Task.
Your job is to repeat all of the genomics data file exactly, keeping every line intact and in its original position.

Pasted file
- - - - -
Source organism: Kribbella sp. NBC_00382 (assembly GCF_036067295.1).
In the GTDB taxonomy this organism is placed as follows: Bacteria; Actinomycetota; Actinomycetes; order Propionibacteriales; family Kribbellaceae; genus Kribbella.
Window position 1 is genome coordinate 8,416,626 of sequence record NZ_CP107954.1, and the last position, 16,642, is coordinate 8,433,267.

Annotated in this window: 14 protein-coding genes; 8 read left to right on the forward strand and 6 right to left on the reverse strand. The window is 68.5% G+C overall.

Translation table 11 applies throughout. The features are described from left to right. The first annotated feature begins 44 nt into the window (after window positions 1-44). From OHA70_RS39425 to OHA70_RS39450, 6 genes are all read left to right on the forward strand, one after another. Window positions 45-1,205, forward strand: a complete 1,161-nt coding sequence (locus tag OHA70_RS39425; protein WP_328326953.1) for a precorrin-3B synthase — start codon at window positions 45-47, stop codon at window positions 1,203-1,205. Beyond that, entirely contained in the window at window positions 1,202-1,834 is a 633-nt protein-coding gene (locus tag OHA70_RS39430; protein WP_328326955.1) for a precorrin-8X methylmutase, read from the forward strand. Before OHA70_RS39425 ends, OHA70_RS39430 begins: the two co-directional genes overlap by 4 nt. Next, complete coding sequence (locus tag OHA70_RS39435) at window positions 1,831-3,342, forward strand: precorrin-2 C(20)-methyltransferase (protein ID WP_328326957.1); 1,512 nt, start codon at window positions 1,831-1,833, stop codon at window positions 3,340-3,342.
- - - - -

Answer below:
Source organism: Kribbella sp. NBC_00382 (assembly GCF_036067295.1).
In the GTDB taxonomy this organism is placed as follows: Bacteria; Actinomycetota; Actinomycetes; order Propionibacteriales; family Kribbellaceae; genus Kribbella.
Window position 1 is genome coordinate 8,416,626 of sequence record NZ_CP107954.1, and the last position, 16,642, is coordinate 8,433,267.

Annotated in this window: 14 protein-coding genes; 8 read left to right on the forward strand and 6 right to left on the reverse strand. The window is 68.5% G+C overall.

Translation table 11 applies throughout. The features are described from left to right. The first annotated feature begins 44 nt into the window (after window positions 1-44). From OHA70_RS39425 to OHA70_RS39450, 6 genes are all read left to right on the forward strand, one after another. Window positions 45-1,205, forward strand: a complete 1,161-nt coding sequence (locus tag OHA70_RS39425; protein WP_328326953.1) for a precorrin-3B synthase — start codon at window positions 45-47, stop codon at window positions 1,203-1,205. Beyond that, entirely contained in the window at window positions 1,202-1,834 is a 633-nt protein-coding gene (locus tag OHA70_RS39430; protein WP_328326955.1) for a precorrin-8X methylmutase, read from the forward strand. Before OHA70_RS39425 ends, OHA70_RS39430 begins: the two co-directional genes overlap by 4 nt. Next, complete coding sequence (locus tag OHA70_RS39435) at window positions 1,831-3,342, forward strand: precorrin-2 C(20)-methyltransferase (protein ID WP_328326957.1); 1,512 nt, start codon at window positions 1,831-1,833, stop codon at window positions 3,340-3,342.